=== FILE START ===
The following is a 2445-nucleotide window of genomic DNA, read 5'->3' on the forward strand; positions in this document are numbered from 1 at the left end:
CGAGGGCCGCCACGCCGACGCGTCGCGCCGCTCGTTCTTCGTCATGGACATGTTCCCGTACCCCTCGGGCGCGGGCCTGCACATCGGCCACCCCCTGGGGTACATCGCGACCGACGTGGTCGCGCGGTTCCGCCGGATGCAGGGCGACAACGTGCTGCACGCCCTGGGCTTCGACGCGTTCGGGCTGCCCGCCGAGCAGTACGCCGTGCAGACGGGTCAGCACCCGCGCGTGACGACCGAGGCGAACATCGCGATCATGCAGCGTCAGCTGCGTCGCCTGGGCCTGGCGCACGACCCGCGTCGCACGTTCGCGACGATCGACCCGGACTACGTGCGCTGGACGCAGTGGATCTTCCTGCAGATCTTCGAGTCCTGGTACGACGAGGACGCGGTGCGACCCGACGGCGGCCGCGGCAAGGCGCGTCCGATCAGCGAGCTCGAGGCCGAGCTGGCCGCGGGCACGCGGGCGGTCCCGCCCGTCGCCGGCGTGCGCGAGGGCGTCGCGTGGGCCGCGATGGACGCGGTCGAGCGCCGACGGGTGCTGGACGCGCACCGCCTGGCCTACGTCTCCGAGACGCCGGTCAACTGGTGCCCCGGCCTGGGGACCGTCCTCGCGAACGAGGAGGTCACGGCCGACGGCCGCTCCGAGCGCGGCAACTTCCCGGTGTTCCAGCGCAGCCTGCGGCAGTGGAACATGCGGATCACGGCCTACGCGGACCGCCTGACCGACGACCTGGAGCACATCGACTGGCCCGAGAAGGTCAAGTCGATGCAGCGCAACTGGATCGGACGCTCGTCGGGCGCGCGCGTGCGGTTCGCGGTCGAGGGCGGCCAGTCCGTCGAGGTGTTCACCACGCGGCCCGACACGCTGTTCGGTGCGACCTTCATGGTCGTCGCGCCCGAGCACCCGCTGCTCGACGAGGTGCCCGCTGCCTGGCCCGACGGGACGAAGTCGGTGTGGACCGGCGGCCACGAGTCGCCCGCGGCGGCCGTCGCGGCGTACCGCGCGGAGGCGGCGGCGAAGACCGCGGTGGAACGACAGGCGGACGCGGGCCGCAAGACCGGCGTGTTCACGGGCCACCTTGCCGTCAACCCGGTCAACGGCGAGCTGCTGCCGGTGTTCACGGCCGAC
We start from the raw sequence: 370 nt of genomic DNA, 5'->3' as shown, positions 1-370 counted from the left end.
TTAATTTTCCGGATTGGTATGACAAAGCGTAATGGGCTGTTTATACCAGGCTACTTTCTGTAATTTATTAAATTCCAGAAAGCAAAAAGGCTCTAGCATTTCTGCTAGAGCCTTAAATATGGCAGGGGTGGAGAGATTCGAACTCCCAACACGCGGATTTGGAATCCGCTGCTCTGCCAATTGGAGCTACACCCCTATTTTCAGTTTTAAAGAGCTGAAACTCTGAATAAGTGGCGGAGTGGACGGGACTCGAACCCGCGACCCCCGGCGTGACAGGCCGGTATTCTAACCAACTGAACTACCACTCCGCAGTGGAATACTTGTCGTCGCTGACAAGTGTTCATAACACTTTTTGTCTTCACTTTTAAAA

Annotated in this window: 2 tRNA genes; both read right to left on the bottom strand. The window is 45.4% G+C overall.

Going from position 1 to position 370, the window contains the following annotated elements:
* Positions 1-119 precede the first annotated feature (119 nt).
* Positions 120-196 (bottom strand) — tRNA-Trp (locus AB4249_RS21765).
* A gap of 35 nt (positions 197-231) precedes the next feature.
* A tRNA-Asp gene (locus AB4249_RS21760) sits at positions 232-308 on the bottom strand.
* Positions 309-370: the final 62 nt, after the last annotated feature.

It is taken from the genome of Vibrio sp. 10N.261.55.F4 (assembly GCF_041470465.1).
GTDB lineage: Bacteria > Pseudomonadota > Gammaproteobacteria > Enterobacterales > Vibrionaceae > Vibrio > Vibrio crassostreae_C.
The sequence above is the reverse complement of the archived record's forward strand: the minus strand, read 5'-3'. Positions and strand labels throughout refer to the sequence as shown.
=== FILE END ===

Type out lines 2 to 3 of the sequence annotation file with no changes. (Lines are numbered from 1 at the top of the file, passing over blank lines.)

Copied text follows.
CGAGGGCCGCCACGCCGACGCGTCGCGCCGCTCGTTCTTCGTCATGGACATGTTCCCGTACCCCTCGGGCGCGGGCCTGCACATCGGCCACCCCCTGGGGTACATCGCGACCGACGTGGTCGCGCGGTTCCGCCGGATGCAGGGCGACAACGTGCTGCACGCCCTGGGCTTCGACGCGTTCGGGCTGCCCGCCGAGCAGTACGCCGTGCAGACGGGTCAGCACCCGCGCGTGACGACCGAGGCGAACATCGCGATCATGCAGCGTCAGCTGCGTCGCCTGGGCCTGGCGCACGACCCGCGTCGCACGTTCGCGACGATCGACCCGGACTACGTGCGCTGGACGCAGTGGATCTTCCTGCAGATCTTCGAGTCCTGGTACGACGAGGACGCGGTGCGACCCGACGGCGGCCGCGGCAAGGCGCGTCCGATCAGCGAGCTCGAGGCCGAGCTGGCCGCGGGCACGCGGGCGGTCCCGCCCGTCGCCGGCGTGCGCGAGGGCGTCGCGTGGGCCGCGATGGACGCGGTCGAGCGCCGACGGGTGCTGGACGCGCACCGCCTGGCCTACGTCTCCGAGACGCCGGTCAACTGGTGCCCCGGCCTGGGGACCGTCCTCGCGAACGAGGAGGTCACGGCCGACGGCCGCTCCGAGCGCGGCAACTTCCCGGTGTTCCAGCGCAGCCTGCGGCAGTGGAACATGCGGATCACGGCCTACGCGGACCGCCTGACCGACGACCTGGAGCACATCGACTGGCCCGAGAAGGTCAAGTCGATGCAGCGCAACTGGATCGGACGCTCGTCGGGCGCGCGCGTGCGGTTCGCGGTCGAGGGCGGCCAGTCCGTCGAGGTGTTCACCACGCGGCCCGACACGCTGTTCGGTGCGACCTTCATGGTCGTCGCGCCCGAGCACCCGCTGCTCGACGAGGTGCCCGCTGCCTGGCCCGACGGGACGAAGTCGGTGTGGACCGGCGGCCACGAGTCGCCCGCGGCGGCCGTCGCGGCGTACCGCGCGGAGGCGGCGGCGAAGACCGCGGTGGAACGACAGGCGGACGCGGGCCGCAAGACCGGCGTGTTCACGGGCCACCTTGCCGTCAACCCGGTCAACGGCGAGCTGCTGCCGGTGTTCACGGCCGAC
We start from the raw sequence: 370 nt of genomic DNA, 5'->3' as shown, positions 1-370 counted from the left end.